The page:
Vitamin D 101 – Your Mini Guide to Vitamin D
Vitamin D seems to be getting more and more attention these days, which leaves us filled with questions, like what is vitamin D, what are the health benefits of vitamin D, and should I take a vitamin D supplement? Here’s your Vitamin D 101 crash course.
This post is sponsored by New Chapter, maker of whole-food vitamins & supplements. All opinions are my own.
Vitamin D 101 – What is Vitamin D?
Funny enough, vitamin D isn’t technically a vitamin. It functions more like a hormone than a vitamin because of its ability to be produced by the body when exposed to sunlight. In fact, we get most of our vitamin D this way!
We also get it from food and supplements, too.
There are two main forms of vitamin D:
- Vitamin D3 (cholecalciferol): found in animal foods
- Vitamin D2 (ergocalciferol): found in plant foods
Since (last time I checked) we’re not plants, our bodies produce vitamin D3. When your skin is hit with UV rays from the sun, it makes vitamin D from a cholesterol compound found in the skin.
How does Vitamin D function?
Vitamin D is the MVP of vitamins (even though it’s technically not even a vitamin). It’s involved in almost every part of the body, from cell growth, to the immune response to muscle movement to helping nerves carry messages from the brain to different parts of the body.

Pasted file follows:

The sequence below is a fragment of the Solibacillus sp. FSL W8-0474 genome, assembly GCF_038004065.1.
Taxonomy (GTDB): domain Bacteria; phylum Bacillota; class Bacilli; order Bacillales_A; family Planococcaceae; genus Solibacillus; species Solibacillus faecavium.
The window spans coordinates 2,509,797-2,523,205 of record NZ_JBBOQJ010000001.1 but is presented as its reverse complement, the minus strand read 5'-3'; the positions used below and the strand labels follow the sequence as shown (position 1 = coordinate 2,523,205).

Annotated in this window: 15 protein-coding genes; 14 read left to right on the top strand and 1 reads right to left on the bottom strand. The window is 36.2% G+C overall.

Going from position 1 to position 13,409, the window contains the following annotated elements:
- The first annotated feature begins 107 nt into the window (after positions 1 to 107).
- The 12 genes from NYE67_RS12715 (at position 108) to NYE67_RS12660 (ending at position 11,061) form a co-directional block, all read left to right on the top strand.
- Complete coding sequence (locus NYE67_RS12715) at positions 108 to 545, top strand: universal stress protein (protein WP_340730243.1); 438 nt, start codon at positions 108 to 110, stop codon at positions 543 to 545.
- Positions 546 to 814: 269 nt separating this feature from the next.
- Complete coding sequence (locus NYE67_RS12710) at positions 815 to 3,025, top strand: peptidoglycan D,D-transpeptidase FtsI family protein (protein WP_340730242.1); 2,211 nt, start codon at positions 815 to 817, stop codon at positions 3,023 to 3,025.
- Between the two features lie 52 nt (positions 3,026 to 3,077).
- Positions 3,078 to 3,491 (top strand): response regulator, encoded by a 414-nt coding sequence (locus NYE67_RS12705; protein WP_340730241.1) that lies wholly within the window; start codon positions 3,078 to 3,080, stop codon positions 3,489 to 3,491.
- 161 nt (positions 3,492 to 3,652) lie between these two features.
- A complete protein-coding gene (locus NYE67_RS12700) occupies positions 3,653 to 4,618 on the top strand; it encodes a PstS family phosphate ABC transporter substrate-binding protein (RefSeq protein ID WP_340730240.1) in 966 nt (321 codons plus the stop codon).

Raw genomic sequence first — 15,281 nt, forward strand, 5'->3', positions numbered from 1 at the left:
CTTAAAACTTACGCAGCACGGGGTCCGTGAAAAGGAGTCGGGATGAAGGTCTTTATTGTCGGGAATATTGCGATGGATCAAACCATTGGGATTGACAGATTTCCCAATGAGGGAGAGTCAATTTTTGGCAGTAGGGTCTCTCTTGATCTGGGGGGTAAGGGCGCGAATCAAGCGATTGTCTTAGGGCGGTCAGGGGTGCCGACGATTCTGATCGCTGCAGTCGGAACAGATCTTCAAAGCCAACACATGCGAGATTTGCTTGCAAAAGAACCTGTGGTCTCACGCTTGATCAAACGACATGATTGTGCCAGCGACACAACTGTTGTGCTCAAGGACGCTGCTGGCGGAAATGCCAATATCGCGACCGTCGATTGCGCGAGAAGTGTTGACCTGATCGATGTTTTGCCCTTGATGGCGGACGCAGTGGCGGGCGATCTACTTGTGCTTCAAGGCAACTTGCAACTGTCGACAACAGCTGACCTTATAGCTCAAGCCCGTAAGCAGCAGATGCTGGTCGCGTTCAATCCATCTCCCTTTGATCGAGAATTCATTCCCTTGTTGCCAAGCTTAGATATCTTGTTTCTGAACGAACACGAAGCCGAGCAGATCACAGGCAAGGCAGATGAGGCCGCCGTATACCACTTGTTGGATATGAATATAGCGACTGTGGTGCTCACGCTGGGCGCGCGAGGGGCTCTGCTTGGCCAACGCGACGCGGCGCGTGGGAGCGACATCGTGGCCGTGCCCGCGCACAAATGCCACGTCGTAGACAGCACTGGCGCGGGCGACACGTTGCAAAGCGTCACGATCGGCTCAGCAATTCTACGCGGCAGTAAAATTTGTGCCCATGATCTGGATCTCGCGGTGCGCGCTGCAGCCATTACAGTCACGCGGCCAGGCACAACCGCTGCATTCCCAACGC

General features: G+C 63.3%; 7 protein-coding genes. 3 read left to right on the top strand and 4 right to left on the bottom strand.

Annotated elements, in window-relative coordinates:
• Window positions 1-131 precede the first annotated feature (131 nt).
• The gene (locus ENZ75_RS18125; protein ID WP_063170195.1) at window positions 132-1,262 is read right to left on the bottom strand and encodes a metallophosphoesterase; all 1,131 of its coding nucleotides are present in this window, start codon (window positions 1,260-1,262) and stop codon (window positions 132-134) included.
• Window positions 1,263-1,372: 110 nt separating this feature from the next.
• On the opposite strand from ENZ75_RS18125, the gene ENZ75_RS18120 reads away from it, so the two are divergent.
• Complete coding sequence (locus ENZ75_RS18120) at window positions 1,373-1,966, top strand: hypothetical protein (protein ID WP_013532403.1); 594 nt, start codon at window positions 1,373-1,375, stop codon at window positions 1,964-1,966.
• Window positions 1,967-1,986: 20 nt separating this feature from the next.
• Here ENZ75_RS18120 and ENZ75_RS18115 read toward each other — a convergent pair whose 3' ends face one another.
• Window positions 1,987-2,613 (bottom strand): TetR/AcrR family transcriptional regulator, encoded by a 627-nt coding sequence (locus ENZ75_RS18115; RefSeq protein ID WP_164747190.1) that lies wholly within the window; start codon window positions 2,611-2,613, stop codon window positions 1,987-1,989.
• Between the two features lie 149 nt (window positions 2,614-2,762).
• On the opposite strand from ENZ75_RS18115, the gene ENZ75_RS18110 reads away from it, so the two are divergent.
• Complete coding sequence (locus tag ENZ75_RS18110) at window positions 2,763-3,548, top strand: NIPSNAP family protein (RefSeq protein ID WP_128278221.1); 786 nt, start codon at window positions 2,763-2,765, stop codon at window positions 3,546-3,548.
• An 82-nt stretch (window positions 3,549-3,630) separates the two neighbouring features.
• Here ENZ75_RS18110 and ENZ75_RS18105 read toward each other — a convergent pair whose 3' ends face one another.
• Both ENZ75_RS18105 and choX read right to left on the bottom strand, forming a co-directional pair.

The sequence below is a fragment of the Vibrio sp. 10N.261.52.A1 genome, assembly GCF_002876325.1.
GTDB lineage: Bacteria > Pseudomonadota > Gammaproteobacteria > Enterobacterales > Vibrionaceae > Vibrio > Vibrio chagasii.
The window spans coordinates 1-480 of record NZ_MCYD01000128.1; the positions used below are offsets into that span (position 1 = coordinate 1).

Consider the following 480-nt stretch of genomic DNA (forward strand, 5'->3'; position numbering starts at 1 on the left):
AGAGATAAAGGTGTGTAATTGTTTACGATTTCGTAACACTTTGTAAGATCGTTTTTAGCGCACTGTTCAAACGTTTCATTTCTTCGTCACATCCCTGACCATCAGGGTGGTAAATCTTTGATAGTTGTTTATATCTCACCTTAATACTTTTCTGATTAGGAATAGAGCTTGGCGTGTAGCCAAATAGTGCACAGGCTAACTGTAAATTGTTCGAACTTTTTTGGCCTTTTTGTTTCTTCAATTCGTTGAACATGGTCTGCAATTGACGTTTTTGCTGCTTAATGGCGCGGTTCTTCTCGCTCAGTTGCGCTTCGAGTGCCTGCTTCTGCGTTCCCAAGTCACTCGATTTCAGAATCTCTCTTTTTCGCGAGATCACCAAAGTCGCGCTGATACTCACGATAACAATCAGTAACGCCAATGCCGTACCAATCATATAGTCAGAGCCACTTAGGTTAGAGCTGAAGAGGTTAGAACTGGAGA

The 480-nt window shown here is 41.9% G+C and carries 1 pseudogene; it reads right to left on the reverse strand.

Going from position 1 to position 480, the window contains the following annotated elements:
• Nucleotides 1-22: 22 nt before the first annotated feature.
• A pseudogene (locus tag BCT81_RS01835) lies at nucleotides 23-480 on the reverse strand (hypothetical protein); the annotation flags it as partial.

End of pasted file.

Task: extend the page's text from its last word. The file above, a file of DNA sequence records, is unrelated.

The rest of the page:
One of its most well-known functions is helping the body to absorb and retain calcium and phosphorus, two minerals essential to bone health. Vitamin D helps deposit calcium and phosphorus in bones and teeth, which helps keep them strong and ultimately, reduces the risk of fractures.
Potential health benefits of vitamin D
Before we dive into some possible health benefits, let’s be clear…most of these benefits are seen when people who are vitamin D deficient restore their vitamin D levels back to normal.
Vitamin D & Bone Health
Not getting enough vitamin D and calcium over time can increase the risk of bone-related issues, like osteoporosis (loss of bone mass). It is widely known that adequate calcium throughout life, as part of a well-balanced diet, may reduce the risk of osteoporosis.
That’s why experts encourage us to get enough vitamin D to meet recommended levels; it’s a simple way to support your bone mass and strength, especially as we get older.
Here’s the thing: when there is no deficiency, large doses of vitamin D via supplements do not seem to offer any benefit, according to recent study; in fact, it could even be harmful.
And vitamin D in and of itself, is not a silver bullet. Like most things, it is a combination of nutrients (calcium and vitamin D) and lifestyle practices (like exercise) that ultimately keep our bones healthy and strong.